Letterman’s three-year deal with CBS reportedly brings his production company, Worldwide Pants Inc., $42 million. Part of the deal calls for him to produce another show that follows his own, and late-night veteran Tom Snyder has been signed for that series, which is scheduled to begin in December.


Although Letterman is now middle-aged--he’s 47--advertising executive Joel Segal of the McCann-Erickson agency says the series appeals to sponsors because “it’s attention-getting” and skews young for CBS, which has traditionally attracted older viewers than its competitors.

Letterman’s effect on CBS’ ratings and income pops out when compared to the action shows he replaced. Those shows averaged a 2.9 rating and 10% audience share, selling 30-second commercials for about $15,000 apiece, Poltrack says.

“So it’s a 100% ratings increase over the full year, a doubling,” he says. “But what’s interesting is that ‘Tonight’ and ‘Nightline’ haven’t gone down much at all, yet overall viewing in the late-night period is up 20%. So the Letterman show has been good for all of late-night television, not just CBS.”

Letterman--whose ratings are nearly one point higher in homes with $60,000-plus income and household heads with four or more years of college--draws an average audience of 7.2 million viewers, Poltrack says. This, he says, compares with an average 6 million for “Nightline” and 5.3 million for “Tonight.”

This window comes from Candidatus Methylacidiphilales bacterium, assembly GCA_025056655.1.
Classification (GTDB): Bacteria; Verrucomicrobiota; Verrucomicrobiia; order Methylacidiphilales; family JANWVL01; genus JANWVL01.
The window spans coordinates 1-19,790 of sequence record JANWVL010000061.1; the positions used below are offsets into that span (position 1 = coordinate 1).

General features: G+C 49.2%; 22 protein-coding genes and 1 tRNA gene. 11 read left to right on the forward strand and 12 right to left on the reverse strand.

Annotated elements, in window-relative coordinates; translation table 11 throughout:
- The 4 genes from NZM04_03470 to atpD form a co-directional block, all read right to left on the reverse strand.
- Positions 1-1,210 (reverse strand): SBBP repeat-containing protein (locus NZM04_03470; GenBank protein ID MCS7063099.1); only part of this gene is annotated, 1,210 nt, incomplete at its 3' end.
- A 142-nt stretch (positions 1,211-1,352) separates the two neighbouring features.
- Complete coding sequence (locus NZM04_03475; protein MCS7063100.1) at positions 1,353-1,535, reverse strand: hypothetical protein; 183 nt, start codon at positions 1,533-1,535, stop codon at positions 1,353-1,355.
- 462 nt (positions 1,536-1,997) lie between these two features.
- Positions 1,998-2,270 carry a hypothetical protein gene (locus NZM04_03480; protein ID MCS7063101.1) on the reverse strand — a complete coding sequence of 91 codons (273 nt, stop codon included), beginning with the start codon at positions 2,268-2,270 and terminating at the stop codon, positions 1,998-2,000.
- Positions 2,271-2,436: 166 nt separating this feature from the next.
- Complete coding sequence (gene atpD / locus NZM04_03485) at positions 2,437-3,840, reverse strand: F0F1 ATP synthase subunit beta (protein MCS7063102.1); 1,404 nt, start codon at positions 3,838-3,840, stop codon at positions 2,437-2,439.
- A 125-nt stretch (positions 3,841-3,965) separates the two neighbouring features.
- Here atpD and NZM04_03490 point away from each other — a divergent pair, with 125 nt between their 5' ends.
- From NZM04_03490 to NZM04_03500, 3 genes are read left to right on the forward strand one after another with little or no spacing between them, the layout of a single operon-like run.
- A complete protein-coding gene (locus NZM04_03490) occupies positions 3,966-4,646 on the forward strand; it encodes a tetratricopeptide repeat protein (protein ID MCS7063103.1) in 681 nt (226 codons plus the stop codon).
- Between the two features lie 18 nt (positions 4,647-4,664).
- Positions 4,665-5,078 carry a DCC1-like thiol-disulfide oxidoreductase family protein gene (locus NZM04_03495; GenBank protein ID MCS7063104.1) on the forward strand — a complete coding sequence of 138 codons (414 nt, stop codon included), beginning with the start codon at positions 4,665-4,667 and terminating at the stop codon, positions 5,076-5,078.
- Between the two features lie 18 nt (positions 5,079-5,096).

Lassally says there is potential for more growth because the Letterman show still is cleared at 11:35 p.m. by only about 90% of CBS stations.

The Letterman contingent, though, has a lot riding on Snyder’s upcoming series as its first outside production at CBS.

Says Poltrack: “One of the things ABC has going for it right now is ‘Nightline.’ When something’s breaking or happening, they have that extra level of coverage. What we will have in Snyder is not the same as ‘Nightline’ but another forum. It will be topical and have hot personalities.”

Says Snyder: “Certainly if there’s something that warrants attention or news, we would do it. In no way are we CBS News, but we could at least maintain some kind of presence.”


Snyder, whose current CNBC cable talk series propelled him back into the TV spotlight, says the target date for his CBS show is Dec. 12, “but it may be that or Jan. 12. It all depends on them to get ready for us. That’s all being handled by Worldwide Pants.”

Can the 58-year-old Snyder hold a reasonable portion of the Letterman audience? Cracks Poltrack: “As Generation X says, he has attitude.”

Looking to his post-Letterman slot, Snyder says: “My show is not comedy-driven, so we’ll complement each other. Obviously, while the time slot is not Valhalla, it’s important to CBS. And I’m complimented to be following the Letterman show.” Addressing the age question, he adds: “It’s understandable. But people will watch if it’s good.”

Is the Letterman show planning something special to celebrate its first anniversary?


“On Monday,” says Lassally, “we will sit down and figure it out. It will not be ignored. Maybe we’ll show a few highlights. We are known for pulling something together in 24 hours.”